The flashing lights of a State Trooper’s car appeared in my side mirror last week, as I drove down I-235, towards downtown.
I did what most of us do: I glanced down to make sure I was driving the speed limit (I was), checked to make sure I was wearing my seat belt (I wasn’t) and waited for him to drive around me (he did).
It hasn’t always gone down like that.
I’ve always enjoyed driving – from listening to the hypnotic sound of tires rolling over pavement, to watching the beautiful countryside fall by the wayside, to feeling the warm breeze blow against my face through an open window.
For me, driving has always represented freedom.
I lost the latter because of the former, in the Summer of 1991.
I began racking up traffic tickets three years before that, while working as a 24 year-old morning show radio host in Carroll. The offenses were mainly mechanical at the beginning: headlight out, tail light out, no rearview mirror. I was driving a beater: a POS 1980 Pontiac Sunbird. I was making $1,000 a month, so there wasn’t much money for repairs. It wouldn’t have mattered. I was also arrogant and irresponsible, and drove that way, which led to more tickets – from running stop signs, to speeding.
FYI – I don’t drink, have never been drunk and have never driven drunk, let alone been arrested for it.
I didn’t need booze. I was as dumb about paying the tickets as I was about getting them.
Eventually a warrant was issued. The Carroll cops (who listened to my show every morning and knew where to find me) came to the radio station, put me in handcuffs and took me to the police station, where they fingerprinted me, then kept me for a few hours.
That humiliation would have been enough to straighten most people out.
I had other ideas.
Speed ahead to 1991. By this time, my license had been suspended. I had no insurance. And I was driving my brand new Chrysler LeBaron convertible on a Sunday morning in Boone.
The guy in front of me stopped at the stop sign. I was reading the Des Moines Sunday Register, and kept moving. The collision deployed my airbag. The cops came. I was arrested, fingerprinted and placed in a cell. A friend bailed me out six hours later.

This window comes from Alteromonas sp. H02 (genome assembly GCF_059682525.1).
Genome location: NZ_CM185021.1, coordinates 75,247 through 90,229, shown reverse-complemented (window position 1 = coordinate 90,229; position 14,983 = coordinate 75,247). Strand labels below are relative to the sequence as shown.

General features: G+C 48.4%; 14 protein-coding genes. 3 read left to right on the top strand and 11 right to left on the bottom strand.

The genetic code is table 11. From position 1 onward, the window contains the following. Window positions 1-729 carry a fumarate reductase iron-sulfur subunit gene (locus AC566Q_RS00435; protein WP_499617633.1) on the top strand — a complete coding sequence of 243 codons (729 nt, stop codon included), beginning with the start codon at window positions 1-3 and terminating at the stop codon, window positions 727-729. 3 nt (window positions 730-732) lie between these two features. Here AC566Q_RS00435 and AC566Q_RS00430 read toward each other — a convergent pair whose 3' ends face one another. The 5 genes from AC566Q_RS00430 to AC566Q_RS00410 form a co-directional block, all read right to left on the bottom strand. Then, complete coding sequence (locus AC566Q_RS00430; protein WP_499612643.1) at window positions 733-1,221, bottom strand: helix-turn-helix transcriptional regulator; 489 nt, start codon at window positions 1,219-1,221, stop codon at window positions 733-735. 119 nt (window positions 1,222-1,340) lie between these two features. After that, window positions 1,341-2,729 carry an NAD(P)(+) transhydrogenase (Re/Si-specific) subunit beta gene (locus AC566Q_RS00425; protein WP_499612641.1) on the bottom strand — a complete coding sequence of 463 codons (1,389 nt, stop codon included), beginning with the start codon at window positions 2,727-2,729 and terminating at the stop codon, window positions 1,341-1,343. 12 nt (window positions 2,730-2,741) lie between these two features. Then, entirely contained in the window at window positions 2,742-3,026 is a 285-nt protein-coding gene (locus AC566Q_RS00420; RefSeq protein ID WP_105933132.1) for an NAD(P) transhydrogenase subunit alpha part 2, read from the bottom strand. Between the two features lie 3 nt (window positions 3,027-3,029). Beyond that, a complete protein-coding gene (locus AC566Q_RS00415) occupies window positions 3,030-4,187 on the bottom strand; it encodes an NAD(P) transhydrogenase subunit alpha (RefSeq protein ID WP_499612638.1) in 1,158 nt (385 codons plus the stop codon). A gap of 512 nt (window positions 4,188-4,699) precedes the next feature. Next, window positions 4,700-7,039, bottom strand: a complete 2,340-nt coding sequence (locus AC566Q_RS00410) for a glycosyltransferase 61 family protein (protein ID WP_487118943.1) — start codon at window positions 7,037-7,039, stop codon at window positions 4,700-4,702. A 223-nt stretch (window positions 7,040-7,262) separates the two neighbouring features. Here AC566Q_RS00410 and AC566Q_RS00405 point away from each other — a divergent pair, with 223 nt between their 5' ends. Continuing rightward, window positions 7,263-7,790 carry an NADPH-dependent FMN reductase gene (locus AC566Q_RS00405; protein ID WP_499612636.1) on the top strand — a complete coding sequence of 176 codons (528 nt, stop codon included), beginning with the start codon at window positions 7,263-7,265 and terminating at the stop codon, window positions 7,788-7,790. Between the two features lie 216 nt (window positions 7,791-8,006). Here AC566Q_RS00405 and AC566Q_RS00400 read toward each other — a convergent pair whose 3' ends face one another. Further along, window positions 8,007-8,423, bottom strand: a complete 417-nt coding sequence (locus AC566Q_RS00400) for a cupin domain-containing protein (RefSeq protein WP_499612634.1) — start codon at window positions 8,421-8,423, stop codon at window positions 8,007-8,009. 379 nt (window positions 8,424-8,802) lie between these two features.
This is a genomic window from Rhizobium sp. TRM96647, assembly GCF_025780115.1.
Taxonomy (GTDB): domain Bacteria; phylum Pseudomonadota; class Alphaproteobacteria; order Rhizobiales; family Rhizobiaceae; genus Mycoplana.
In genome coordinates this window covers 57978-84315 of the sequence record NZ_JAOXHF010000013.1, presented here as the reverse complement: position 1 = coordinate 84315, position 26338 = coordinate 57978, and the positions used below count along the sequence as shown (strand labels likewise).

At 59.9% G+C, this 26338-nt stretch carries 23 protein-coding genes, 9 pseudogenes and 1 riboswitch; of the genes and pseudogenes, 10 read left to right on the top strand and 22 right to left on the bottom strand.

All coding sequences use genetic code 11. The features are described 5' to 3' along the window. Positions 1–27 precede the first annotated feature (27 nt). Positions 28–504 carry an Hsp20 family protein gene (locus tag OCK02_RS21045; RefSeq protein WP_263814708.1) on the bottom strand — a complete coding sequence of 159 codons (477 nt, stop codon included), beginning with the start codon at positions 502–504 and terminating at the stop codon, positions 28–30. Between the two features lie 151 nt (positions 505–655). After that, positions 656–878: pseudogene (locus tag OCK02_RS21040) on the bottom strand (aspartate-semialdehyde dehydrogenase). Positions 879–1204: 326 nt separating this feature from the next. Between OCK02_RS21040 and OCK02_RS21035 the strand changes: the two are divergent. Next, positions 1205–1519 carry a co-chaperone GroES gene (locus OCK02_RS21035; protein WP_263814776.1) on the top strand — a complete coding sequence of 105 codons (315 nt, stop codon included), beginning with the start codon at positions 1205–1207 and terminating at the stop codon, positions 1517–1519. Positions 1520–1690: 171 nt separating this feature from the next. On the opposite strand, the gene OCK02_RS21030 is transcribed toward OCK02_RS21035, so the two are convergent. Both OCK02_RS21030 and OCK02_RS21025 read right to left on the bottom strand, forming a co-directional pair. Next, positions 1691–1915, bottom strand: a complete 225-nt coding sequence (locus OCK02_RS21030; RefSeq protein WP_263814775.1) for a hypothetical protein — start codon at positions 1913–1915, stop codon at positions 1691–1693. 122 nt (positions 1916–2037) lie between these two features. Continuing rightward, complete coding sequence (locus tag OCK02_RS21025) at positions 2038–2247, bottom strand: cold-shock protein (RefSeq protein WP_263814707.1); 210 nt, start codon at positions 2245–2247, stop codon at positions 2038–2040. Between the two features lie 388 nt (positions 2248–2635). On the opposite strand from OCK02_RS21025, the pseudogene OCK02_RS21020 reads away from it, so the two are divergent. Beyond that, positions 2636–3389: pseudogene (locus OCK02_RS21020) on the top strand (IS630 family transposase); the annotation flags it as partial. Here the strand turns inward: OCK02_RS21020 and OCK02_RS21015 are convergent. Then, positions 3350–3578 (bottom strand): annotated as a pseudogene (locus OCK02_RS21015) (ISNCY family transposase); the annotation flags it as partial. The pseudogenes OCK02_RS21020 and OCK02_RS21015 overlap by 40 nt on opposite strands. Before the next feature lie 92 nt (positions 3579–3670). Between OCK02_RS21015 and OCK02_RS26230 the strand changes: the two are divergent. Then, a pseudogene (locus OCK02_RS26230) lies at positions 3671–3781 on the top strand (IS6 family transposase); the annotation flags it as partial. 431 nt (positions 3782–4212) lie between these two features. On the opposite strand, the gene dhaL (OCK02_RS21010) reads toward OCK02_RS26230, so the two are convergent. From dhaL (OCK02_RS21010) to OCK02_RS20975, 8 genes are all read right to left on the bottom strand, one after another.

A month later, I stood in front of a judge.
I’d racked up 33 tickets in three years. I’d paid thousands of dollars in fines. I figured I’d be hit with a large one, and that would be it. I was still arrogant, still stupid.
I was about to get a little smarter.
“Mr Wright,” said the judge, looking over the top of his glasses at the two pages of offenses, and then at me. “It is clear to this court that you have not learned how to drive. I sentence you to ten days in jail.”
I wish I had a picture to show you now, the look on my face back then.
A few weeks later, I checked in to the Story County Jail, inside the Story County Courthouse in Nevada.
The booking personnel didn’t care that I was a radio personality. The jail staff didn’t laugh when I made a joke about the situation. Without expression, they printed me, checked in my personal items, explained the rules, told me to strip, did a cavity search, handed me an orange jumper and slip-on shoes, blanket and pillow and took me to my home for the next ten days.
It was also home for 18 other inmates, who looked up at me as I approached the commons area, accompanied by a jailer.
“There’s the toilet,” he pointed, opening the cell door. “There’s the shower. There’s your bed. Don’t cause me any problems.” He shut the cell door behind me, and disappeared.
My heart sunk.
I turned around.
Some inmates played games. Some read. Some laid in their beds. Some watched TV.
Each had committed a crime(s). All of them were strangers to me. I started shaking uncontrollably; I was trying to hold it together, and was failing.
The arrogance was leaving my body. It would get help from other parts of prison life.